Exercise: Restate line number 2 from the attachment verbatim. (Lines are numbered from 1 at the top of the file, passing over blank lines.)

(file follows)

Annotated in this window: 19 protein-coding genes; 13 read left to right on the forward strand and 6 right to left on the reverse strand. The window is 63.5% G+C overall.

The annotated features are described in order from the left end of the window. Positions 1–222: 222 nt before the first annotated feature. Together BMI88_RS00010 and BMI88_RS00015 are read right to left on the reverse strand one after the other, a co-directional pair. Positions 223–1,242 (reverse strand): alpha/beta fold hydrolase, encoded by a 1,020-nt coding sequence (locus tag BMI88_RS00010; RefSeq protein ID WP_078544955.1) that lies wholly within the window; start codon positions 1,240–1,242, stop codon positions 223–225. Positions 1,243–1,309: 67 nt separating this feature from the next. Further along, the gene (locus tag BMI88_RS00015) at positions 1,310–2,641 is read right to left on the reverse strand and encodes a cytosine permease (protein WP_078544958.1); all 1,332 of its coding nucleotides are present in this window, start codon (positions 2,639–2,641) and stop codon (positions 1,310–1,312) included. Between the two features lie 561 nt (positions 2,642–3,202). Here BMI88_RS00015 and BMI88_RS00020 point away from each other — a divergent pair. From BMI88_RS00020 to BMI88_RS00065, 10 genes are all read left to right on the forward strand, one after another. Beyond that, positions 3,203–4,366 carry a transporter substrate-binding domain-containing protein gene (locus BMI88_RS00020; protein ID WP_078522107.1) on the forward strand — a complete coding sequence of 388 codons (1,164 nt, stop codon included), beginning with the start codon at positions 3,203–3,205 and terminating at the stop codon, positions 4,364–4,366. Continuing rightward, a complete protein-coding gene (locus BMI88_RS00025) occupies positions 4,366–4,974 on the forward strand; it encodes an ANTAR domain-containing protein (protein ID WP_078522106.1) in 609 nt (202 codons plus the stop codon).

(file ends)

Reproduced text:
The annotated features are described in order from the left end of the window. Positions 1–222: 222 nt before the first annotated feature. Together BMI88_RS00010 and BMI88_RS00015 are read right to left on the reverse strand one after the other, a co-directional pair. Positions 223–1,242 (reverse strand): alpha/beta fold hydrolase, encoded by a 1,020-nt coding sequence (locus tag BMI88_RS00010; RefSeq protein ID WP_078544955.1) that lies wholly within the window; start codon positions 1,240–1,242, stop codon positions 223–225. Positions 1,243–1,309: 67 nt separating this feature from the next. Further along, the gene (locus tag BMI88_RS00015) at positions 1,310–2,641 is read right to left on the reverse strand and encodes a cytosine permease (protein WP_078544958.1); all 1,332 of its coding nucleotides are present in this window, start codon (positions 2,639–2,641) and stop codon (positions 1,310–1,312) included. Between the two features lie 561 nt (positions 2,642–3,202). Here BMI88_RS00015 and BMI88_RS00020 point away from each other — a divergent pair. From BMI88_RS00020 to BMI88_RS00065, 10 genes are all read left to right on the forward strand, one after another. Beyond that, positions 3,203–4,366 carry a transporter substrate-binding domain-containing protein gene (locus BMI88_RS00020; protein ID WP_078522107.1) on the forward strand — a complete coding sequence of 388 codons (1,164 nt, stop codon included), beginning with the start codon at positions 3,203–3,205 and terminating at the stop codon, positions 4,364–4,366. Continuing rightward, a complete protein-coding gene (locus BMI88_RS00025) occupies positions 4,366–4,974 on the forward strand; it encodes an ANTAR domain-containing protein (protein ID WP_078522106.1) in 609 nt (202 codons plus the stop codon).